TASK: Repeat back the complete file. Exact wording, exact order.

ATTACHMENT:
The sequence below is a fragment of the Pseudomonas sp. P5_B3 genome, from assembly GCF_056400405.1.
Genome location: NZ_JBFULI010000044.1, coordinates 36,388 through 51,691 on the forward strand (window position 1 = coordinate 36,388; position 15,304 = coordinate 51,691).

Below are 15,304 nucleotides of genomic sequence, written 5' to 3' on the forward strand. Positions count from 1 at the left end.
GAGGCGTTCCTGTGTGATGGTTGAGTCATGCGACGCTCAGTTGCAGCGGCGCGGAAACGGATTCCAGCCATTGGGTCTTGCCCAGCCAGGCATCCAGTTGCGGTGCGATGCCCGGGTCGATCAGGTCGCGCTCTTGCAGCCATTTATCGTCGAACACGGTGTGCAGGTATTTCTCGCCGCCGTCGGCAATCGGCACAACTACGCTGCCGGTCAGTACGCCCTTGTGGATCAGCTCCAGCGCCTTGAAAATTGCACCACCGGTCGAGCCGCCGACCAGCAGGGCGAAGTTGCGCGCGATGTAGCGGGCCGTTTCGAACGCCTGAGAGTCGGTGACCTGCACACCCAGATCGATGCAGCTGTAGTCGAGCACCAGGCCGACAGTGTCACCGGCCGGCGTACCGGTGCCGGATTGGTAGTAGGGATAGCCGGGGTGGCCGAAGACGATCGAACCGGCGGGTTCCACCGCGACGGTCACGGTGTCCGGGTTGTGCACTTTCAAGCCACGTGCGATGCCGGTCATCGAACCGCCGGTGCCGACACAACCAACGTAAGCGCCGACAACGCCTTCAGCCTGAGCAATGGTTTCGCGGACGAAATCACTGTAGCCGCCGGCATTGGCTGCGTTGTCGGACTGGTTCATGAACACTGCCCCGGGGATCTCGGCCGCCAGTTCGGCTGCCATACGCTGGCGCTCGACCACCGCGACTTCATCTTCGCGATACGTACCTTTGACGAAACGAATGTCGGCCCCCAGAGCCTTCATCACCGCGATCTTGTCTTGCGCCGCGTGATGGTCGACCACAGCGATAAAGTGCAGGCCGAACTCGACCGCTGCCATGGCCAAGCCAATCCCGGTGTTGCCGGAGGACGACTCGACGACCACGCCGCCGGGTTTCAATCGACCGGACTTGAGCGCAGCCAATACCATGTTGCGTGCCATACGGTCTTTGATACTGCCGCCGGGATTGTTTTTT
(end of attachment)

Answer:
The sequence below is a fragment of the Pseudomonas sp. P5_B3 genome, from assembly GCF_056400405.1.
Genome location: NZ_JBFULI010000044.1, coordinates 36,388 through 51,691 on the forward strand (window position 1 = coordinate 36,388; position 15,304 = coordinate 51,691).

Below are 15,304 nucleotides of genomic sequence, written 5' to 3' on the forward strand. Positions count from 1 at the left end.
GAGGCGTTCCTGTGTGATGGTTGAGTCATGCGACGCTCAGTTGCAGCGGCGCGGAAACGGATTCCAGCCATTGGGTCTTGCCCAGCCAGGCATCCAGTTGCGGTGCGATGCCCGGGTCGATCAGGTCGCGCTCTTGCAGCCATTTATCGTCGAACACGGTGTGCAGGTATTTCTCGCCGCCGTCGGCAATCGGCACAACTACGCTGCCGGTCAGTACGCCCTTGTGGATCAGCTCCAGCGCCTTGAAAATTGCACCACCGGTCGAGCCGCCGACCAGCAGGGCGAAGTTGCGCGCGATGTAGCGGGCCGTTTCGAACGCCTGAGAGTCGGTGACCTGCACACCCAGATCGATGCAGCTGTAGTCGAGCACCAGGCCGACAGTGTCACCGGCCGGCGTACCGGTGCCGGATTGGTAGTAGGGATAGCCGGGGTGGCCGAAGACGATCGAACCGGCGGGTTCCACCGCGACGGTCACGGTGTCCGGGTTGTGCACTTTCAAGCCACGTGCGATGCCGGTCATCGAACCGCCGGTGCCGACACAACCAACGTAAGCGCCGACAACGCCTTCAGCCTGAGCAATGGTTTCGCGGACGAAATCACTGTAGCCGCCGGCATTGGCTGCGTTGTCGGACTGGTTCATGAACACTGCCCCGGGGATCTCGGCCGCCAGTTCGGCTGCCATACGCTGGCGCTCGACCACCGCGACTTCATCTTCGCGATACGTACCTTTGACGAAACGAATGTCGGCCCCCAGAGCCTTCATCACCGCGATCTTGTCTTGCGCCGCGTGATGGTCGACCACAGCGATAAAGTGCAGGCCGAACTCGACCGCTGCCATGGCCAAGCCAATCCCGGTGTTGCCGGAGGACGACTCGACGACCACGCCGCCGGGTTTCAATCGACCGGACTTGAGCGCAGCCAATACCATGTTGCGTGCCATACGGTCTTTGATACTGCCGCCGGGATTGTTTTTT